Halts in H-1B Visa Hiring?

Are U.S. companies cutting back on H-1B hiring in response to a growing backlash against the foreign worker visa program?

A recent article in the Washington Post alleges that some American companies may be reducing their H-1B visa hiring in response to a growing backlash against the program that allows them to hire foreign professionals in the U.S. The article states that "Analysts say it is part of a wave of mounting anger in the United States over work visas, especially at a time when more than half a million Americans are being laid off every month."

But it's unlikely that any company has discontinued hiring new H-1B visa recipients solely as a public relations move, says Eugene Kublanov, CEO of offshore outsourcing consultancy neoIT. The U.S. companies that have traditionally employed the most H-1B professionals—Microsoft, Accenture, and Cisco topped the list last year—may be making an extra effort to keep a lid on their work visa usage, but they were never likely to be trumpeting such news in the first place.

Any shortage in H-1B jobs this year may mirror the overall slowdown in hiring that's hitting American and foreign workers. "I don't doubt that companies are cutting back on H-1B applications but it certainly isn't because of fears of a backlash," says Rob Sanchez, senior writing fellow for the anti-immigration group Californians for Population Stabilization and publisher of the e-mailed Job Destruction Newsletter. "If they are pulling back it's because they aren't hiring. And if they aren't hiring H-1Bs they aren't hiring anybody else either."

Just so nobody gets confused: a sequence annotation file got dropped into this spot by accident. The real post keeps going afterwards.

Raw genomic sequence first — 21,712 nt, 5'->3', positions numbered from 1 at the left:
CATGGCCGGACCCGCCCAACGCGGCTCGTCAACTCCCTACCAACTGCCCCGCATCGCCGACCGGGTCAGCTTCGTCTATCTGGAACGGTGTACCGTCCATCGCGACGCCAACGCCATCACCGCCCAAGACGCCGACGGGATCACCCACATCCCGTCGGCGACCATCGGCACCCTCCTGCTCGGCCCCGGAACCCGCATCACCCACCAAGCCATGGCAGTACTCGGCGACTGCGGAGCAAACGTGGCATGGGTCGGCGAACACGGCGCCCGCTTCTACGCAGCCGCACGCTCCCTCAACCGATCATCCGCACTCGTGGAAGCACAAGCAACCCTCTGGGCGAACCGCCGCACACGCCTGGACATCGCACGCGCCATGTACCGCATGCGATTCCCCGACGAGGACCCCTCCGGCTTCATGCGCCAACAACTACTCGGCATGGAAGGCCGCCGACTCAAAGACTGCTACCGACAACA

As of April 8, the U.S. Citizenship and Immigration Services (USCIS) said that it had received less than half the number of petitions to reach the 65,000 cap during the initial filing period for H-1B applications. The USCIS also indicated that it received close to the number needed to fill the 20,000 exemption for those who have earned a U.S. master's degree or higher.

While the number of initial applications may diminish due to the economy, according to a March 2009 report by the non-profit, non-partisan research group National Foundation for American Policy (NFAP), the demand built up by the inability of employers to hire professionals on new H-1B visas for over the past year and the low quota on H-1Bs relative to the size of the U.S. labor force will contribute to employers likely reaching the annual cap for next year. Last year, the U.S. Citizenship and Immigration Services received 150,000 H-1B visa applications in two days.

The biggest users of H-1B visas in 2008 were Infosys Technologies, Wipro, Satyam Computer Services, and Tata Computer Services, although NFAP found that the 12,180 new H-1B visa holders hired by all Indian companies in 2008 represented just 11.9 percent of the 2008 new H-1B petitions issued.

A few U.S. financial services companies may have to rethink their H-1B hiring policies. President Barack Obama's stimulus package requires that U.S. companies that receive funds from the Troubled Assets Relief Program (TARP) refrain from hiring H-1B visa holders for two years if they have laid off American workers in the previous six months. But those companies have used just a fraction of the overall H-1B visas available in recent years. JP Morgan Chase hired 236 new H-1B visa holders in 2007, Goldman Sachs employed 227, and Citigroup used 185.

Any suspended hiring of foreign professionals by banks and investment houses should have little effect on overall H-1B usage. But for the financial services firms themselves, it will mean increased costs. "Indian and other offshore and nearshore vendors are already staffing up in the U.S. to be able to service their clients who are operating under new restrictions," says neoIT's Kublanov. "But these services will be at a much different price point than leveraging talent in Bangalore, Budapest or Buenos Aires."

Copyright © 2009 IDG Communications, Inc.

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